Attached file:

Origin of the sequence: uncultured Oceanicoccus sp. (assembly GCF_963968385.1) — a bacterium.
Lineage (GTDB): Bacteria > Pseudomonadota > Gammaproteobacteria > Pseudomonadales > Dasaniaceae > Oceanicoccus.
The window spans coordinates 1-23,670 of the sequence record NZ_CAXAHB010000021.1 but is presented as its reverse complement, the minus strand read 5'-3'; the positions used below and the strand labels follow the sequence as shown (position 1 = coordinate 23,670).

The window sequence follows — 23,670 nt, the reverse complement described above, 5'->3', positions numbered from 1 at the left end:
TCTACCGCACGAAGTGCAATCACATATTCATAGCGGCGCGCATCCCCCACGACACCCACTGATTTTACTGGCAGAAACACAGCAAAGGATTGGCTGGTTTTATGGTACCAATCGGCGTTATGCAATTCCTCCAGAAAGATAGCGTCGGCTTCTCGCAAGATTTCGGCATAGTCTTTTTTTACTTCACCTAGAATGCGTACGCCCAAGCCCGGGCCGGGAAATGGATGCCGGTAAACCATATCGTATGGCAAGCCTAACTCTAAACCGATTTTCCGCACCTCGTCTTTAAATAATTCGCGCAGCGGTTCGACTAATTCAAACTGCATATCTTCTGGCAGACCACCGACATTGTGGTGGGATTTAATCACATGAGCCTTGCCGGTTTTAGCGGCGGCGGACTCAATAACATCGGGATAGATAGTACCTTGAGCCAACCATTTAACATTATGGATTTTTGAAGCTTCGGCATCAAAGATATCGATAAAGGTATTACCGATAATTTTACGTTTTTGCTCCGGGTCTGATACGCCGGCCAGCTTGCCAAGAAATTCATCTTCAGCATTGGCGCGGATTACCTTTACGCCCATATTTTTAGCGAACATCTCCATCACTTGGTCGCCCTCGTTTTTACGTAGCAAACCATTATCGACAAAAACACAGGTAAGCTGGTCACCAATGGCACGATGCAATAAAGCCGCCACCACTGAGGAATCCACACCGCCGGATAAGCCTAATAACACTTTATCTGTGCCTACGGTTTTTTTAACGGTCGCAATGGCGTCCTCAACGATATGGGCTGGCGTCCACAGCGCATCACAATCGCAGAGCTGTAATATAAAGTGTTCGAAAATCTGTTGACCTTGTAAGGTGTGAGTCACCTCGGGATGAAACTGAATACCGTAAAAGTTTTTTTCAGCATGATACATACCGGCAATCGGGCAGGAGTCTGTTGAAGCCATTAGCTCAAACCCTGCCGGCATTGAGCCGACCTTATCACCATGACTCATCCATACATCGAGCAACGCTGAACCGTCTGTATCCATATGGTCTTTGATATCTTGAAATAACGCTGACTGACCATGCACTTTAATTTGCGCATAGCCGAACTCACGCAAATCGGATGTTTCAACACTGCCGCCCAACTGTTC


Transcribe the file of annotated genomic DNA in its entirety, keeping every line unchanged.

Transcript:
Origin of the sequence: uncultured Oceanicoccus sp. (assembly GCF_963968385.1) — a bacterium.
Lineage (GTDB): Bacteria > Pseudomonadota > Gammaproteobacteria > Pseudomonadales > Dasaniaceae > Oceanicoccus.
The window spans coordinates 1-23,670 of the sequence record NZ_CAXAHB010000021.1 but is presented as its reverse complement, the minus strand read 5'-3'; the positions used below and the strand labels follow the sequence as shown (position 1 = coordinate 23,670).

The window sequence follows — 23,670 nt, the reverse complement described above, 5'->3', positions numbered from 1 at the left end:
TCTACCGCACGAAGTGCAATCACATATTCATAGCGGCGCGCATCCCCCACGACACCCACTGATTTTACTGGCAGAAACACAGCAAAGGATTGGCTGGTTTTATGGTACCAATCGGCGTTATGCAATTCCTCCAGAAAGATAGCGTCGGCTTCTCGCAAGATTTCGGCATAGTCTTTTTTTACTTCACCTAGAATGCGTACGCCCAAGCCCGGGCCGGGAAATGGATGCCGGTAAACCATATCGTATGGCAAGCCTAACTCTAAACCGATTTTCCGCACCTCGTCTTTAAATAATTCGCGCAGCGGTTCGACTAATTCAAACTGCATATCTTCTGGCAGACCACCGACATTGTGGTGGGATTTAATCACATGAGCCTTGCCGGTTTTAGCGGCGGCGGACTCAATAACATCGGGATAGATAGTACCTTGAGCCAACCATTTAACATTATGGATTTTTGAAGCTTCGGCATCAAAGATATCGATAAAGGTATTACCGATAATTTTACGTTTTTGCTCCGGGTCTGATACGCCGGCCAGCTTGCCAAGAAATTCATCTTCAGCATTGGCGCGGATTACCTTTACGCCCATATTTTTAGCGAACATCTCCATCACTTGGTCGCCCTCGTTTTTACGTAGCAAACCATTATCGACAAAAACACAGGTAAGCTGGTCACCAATGGCACGATGCAATAAAGCCGCCACCACTGAGGAATCCACACCGCCGGATAAGCCTAATAACACTTTATCTGTGCCTACGGTTTTTTTAACGGTCGCAATGGCGTCCTCAACGATATGGGCTGGCGTCCACAGCGCATCACAATCGCAGAGCTGTAATATAAAGTGTTCGAAAATCTGTTGACCTTGTAAGGTGTGAGTCACCTCGGGATGAAACTGAATACCGTAAAAGTTTTTTTCAGCATGATACATACCGGCAATCGGGCAGGAGTCTGTTGAAGCCATTAGCTCAAACCCTGCCGGCATTGAGCCGACCTTATCACCATGACTCATCCATACATCGAGCAACGCTGAACCGTCTGTATCCATATGGTCTTTGATATCTTGAAATAACGCTGACTGACCATGCACTTTAATTTGCGCATAGCCGAACTCACGCAAATCGGATGTTTCAACACTGCCGCCCAACTGTTC